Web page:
Family history of cancer in first-degree relatives and risk of gastric cancer and its precursors in a Western population
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Family history may inform risks of gastric cancer and preneoplastic lesions.
We examined associations with history of cancer in first-degree relatives for 307 incident gastric cancer cases among 20,720 male smokers in a prospective study in Finland. Cox regression was used to calculate gastric cancer hazard ratios (HR) and 95% confidence intervals (95% CI). Logistic regression was used to estimate odds ratios (OR) and 95% CIs for low serum pepsinogen, a marker of gastric atrophy.
Gastric cancer risk was associated with gastric cancer history in first-degree relatives overall (HR 1.56, 95% CI 1.15–2.12), in fathers (HR 1.67, 95% CI 1.09–2.55) and in siblings (HR 2.05, 95% CI 1.25–3.38). Associations were significant for noncardia (HR 1.83, 95% CI 1.30–2.57) but not cardia (HR 0.93, 95% CI 0.46–1.87) cancers, and marginal for both intestinal—(HR 1.53, 95% CI 0.92–2.55) and diffuse-type (HR 1.47, 95% CI 0.72–3.03) histologies. Family history of other cancer types was not associated with gastric cancer risk. Family history of gastric cancer was associated with low pepsinogen (OR 1.29, 95% CI 1.11–1.50).
Family history of gastric cancer is strongly associated with specific subtypes of gastric cancer as well as with gastric atrophy, a risk factor for developing this malignancy.
KeywordsFamily history Gastric cancer Gastric atrophy Risk factors Caucasians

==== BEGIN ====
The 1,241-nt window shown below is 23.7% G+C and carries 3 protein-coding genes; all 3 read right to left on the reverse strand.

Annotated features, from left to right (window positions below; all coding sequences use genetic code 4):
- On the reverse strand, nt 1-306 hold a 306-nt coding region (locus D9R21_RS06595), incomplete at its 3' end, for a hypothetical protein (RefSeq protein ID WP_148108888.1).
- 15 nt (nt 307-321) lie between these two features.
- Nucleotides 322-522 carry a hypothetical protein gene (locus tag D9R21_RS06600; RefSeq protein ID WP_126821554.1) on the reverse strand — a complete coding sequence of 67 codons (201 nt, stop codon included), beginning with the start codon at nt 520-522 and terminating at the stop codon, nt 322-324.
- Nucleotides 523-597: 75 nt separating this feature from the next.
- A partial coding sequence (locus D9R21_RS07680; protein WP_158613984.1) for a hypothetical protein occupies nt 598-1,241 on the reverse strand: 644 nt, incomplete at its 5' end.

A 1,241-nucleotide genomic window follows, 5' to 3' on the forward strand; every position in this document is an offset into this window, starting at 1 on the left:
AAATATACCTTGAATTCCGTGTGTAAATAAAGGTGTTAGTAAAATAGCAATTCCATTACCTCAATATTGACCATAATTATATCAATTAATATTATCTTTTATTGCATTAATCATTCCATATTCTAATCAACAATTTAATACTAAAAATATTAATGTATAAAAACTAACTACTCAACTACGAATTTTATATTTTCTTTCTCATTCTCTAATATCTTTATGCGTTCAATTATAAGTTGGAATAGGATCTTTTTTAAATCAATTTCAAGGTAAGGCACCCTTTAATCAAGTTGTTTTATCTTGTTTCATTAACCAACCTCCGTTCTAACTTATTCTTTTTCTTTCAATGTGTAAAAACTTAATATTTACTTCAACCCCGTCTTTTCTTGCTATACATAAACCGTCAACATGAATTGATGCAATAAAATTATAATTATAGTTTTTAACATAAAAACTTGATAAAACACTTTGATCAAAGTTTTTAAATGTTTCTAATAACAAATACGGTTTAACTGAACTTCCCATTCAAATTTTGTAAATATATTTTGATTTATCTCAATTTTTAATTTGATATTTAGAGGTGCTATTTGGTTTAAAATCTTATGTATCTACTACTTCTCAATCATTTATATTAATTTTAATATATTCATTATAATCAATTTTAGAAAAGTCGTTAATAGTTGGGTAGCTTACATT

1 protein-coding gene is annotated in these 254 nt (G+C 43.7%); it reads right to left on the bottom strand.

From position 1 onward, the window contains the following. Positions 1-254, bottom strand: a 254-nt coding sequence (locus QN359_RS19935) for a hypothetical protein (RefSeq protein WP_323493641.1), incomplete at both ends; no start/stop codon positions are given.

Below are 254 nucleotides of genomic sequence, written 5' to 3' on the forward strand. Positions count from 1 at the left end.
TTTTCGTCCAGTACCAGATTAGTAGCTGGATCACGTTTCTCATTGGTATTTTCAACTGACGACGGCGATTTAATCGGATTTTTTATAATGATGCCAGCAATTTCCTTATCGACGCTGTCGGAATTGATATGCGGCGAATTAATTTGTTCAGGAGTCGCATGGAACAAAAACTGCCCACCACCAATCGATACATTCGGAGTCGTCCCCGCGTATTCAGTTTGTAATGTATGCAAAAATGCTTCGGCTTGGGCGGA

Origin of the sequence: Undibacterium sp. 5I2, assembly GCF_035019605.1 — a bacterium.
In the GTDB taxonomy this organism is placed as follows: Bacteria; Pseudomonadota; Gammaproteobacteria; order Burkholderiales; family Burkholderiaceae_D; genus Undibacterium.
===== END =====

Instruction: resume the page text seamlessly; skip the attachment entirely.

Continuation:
This study was supported by the Intramural Research Program, Division of Cancer Epidemiology and Genetics, National Cancer Institute, National Institutes of Health, Department of Health and Human Services. The ATBC Study was supported by funding provided by the Intramural Research Program of the National Cancer Institute and US Public Health Service contracts [HHSN261201500005C].
Compliance with ethical standards
Human rights statement and informed consent
All procedures were in accordance with the ethical standards of the responsible committee on human experimentation and with the Helsinki Declaration of 1964 and later versions. The study was approved by the Institutional Review Boards of both the National Cancer Institute, Bethesda, Maryland, USA and the National Public Health Institute, Helsinki, Finland. All participants provided written informed consent.
Conflict of interest
The authors declare no conflict of interest.
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